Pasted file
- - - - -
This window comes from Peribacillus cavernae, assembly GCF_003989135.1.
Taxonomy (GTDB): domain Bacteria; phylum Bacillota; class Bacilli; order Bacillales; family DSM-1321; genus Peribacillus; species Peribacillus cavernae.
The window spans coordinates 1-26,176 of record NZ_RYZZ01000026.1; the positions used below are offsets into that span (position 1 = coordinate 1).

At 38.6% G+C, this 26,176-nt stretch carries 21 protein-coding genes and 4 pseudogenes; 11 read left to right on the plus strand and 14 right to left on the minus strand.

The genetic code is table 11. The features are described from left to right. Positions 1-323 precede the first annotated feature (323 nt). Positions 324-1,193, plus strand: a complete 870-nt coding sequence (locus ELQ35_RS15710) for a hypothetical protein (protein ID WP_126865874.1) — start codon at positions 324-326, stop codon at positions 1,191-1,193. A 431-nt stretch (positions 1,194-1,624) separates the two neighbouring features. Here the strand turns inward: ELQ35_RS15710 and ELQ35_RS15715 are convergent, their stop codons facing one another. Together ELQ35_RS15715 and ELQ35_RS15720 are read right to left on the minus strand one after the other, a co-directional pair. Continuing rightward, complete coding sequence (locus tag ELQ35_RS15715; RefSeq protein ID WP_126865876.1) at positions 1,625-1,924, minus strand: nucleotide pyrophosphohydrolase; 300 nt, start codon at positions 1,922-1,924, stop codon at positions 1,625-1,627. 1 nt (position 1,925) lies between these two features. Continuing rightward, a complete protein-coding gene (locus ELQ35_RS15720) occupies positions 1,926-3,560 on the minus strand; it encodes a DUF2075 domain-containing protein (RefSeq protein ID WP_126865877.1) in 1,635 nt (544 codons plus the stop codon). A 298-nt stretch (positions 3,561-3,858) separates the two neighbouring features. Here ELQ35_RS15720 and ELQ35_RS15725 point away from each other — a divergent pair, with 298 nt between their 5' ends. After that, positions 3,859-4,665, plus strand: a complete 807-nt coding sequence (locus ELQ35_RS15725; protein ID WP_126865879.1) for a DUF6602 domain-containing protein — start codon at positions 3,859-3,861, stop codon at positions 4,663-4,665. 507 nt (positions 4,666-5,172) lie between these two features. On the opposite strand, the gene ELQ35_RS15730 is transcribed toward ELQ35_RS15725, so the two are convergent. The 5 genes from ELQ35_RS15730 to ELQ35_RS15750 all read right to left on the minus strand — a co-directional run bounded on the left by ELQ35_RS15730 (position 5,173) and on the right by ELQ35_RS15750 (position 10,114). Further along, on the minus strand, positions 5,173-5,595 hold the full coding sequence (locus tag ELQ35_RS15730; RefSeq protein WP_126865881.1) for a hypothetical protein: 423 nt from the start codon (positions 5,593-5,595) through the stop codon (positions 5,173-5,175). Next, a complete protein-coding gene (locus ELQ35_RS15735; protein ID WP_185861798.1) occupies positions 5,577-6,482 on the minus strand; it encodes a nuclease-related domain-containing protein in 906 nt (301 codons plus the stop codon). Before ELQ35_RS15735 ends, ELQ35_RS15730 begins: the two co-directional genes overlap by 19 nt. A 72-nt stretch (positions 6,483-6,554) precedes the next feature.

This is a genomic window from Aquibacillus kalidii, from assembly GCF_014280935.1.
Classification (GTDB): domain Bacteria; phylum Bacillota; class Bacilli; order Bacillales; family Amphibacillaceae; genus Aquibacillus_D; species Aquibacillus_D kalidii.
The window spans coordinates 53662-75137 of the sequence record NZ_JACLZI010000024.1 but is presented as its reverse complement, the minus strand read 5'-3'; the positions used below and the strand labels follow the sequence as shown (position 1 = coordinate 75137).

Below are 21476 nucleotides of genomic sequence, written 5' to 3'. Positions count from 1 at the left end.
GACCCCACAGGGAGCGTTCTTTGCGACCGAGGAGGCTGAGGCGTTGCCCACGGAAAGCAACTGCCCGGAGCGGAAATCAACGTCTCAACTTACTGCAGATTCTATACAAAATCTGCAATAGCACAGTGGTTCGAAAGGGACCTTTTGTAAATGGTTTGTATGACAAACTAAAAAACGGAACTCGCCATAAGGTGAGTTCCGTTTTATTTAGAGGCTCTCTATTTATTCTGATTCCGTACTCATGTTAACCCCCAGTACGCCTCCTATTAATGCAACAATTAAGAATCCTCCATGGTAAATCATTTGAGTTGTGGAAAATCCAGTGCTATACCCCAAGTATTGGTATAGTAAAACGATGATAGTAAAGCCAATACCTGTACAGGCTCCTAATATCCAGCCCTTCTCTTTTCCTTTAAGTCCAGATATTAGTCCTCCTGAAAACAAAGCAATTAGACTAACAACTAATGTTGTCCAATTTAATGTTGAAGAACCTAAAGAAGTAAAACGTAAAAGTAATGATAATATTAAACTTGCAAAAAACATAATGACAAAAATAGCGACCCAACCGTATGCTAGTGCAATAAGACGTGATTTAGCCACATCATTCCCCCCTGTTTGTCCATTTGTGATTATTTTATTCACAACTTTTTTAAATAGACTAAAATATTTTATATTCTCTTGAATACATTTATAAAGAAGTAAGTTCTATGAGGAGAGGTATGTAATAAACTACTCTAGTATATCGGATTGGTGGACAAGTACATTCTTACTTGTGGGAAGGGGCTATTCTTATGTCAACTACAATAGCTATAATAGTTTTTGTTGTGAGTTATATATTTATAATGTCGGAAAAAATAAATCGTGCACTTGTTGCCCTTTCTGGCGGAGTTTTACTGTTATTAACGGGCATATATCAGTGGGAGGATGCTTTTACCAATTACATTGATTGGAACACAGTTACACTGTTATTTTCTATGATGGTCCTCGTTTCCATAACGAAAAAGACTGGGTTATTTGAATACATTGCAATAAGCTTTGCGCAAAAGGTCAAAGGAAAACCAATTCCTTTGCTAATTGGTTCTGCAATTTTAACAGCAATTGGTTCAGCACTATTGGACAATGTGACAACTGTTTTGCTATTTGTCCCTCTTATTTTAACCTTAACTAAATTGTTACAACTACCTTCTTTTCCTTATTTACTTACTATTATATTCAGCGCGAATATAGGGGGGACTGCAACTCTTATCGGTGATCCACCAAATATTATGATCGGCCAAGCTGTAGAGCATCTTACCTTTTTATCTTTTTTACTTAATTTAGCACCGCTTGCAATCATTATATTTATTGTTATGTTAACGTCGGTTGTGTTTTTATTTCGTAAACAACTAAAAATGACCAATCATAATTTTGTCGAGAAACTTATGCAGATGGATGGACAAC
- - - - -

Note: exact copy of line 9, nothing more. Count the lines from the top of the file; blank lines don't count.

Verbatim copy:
Below are 21476 nucleotides of genomic sequence, written 5' to 3'. Positions count from 1 at the left end.